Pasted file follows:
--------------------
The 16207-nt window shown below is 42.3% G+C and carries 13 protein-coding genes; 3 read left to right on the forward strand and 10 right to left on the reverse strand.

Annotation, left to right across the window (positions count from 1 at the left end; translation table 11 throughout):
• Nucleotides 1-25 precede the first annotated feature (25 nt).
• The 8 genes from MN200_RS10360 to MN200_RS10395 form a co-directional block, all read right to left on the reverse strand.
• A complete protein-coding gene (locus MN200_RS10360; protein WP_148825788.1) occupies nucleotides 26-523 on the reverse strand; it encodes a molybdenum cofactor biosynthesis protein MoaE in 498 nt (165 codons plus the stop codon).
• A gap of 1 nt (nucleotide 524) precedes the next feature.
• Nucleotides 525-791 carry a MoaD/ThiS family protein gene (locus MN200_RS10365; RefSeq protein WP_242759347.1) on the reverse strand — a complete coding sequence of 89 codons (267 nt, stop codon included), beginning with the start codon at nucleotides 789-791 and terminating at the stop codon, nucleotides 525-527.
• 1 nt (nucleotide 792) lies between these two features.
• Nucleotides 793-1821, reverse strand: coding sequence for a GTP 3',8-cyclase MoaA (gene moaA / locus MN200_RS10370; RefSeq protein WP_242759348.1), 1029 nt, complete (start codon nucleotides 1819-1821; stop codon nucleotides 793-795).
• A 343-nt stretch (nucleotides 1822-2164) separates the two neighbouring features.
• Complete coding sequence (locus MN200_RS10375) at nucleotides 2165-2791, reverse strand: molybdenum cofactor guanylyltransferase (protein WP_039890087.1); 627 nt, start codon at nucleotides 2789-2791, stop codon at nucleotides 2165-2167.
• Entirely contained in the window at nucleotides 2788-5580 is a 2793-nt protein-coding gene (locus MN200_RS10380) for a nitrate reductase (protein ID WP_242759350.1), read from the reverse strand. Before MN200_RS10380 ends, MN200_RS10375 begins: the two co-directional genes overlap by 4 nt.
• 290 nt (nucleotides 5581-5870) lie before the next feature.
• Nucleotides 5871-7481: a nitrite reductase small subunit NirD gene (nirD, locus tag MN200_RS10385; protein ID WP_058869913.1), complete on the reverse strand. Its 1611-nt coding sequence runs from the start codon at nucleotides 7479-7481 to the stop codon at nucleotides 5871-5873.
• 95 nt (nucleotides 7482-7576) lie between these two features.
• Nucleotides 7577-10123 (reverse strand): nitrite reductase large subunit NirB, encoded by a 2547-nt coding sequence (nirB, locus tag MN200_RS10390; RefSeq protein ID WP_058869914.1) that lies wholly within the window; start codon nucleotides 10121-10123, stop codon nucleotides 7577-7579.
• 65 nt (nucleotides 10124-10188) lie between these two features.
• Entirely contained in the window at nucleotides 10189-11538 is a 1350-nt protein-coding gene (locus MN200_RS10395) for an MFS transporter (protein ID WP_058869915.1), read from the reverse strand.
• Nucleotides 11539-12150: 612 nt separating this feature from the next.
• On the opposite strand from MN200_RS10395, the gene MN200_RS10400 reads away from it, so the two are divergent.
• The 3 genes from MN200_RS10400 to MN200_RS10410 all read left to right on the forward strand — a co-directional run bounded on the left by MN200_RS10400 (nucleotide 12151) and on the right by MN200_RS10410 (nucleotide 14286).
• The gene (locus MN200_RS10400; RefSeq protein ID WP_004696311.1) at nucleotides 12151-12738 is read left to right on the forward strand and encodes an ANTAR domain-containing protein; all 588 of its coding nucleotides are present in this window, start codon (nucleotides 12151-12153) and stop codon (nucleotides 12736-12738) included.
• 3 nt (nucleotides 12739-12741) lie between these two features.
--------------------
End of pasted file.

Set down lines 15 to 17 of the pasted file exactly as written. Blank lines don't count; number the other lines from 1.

• 95 nt (nucleotides 7482-7576) lie between these two features.
• Nucleotides 7577-10123 (reverse strand): nitrite reductase large subunit NirB, encoded by a 2547-nt coding sequence (nirB, locus tag MN200_RS10390; RefSeq protein ID WP_058869914.1) that lies wholly within the window; start codon nucleotides 10121-10123, stop codon nucleotides 7577-7579.
• 65 nt (nucleotides 10124-10188) lie between these two features.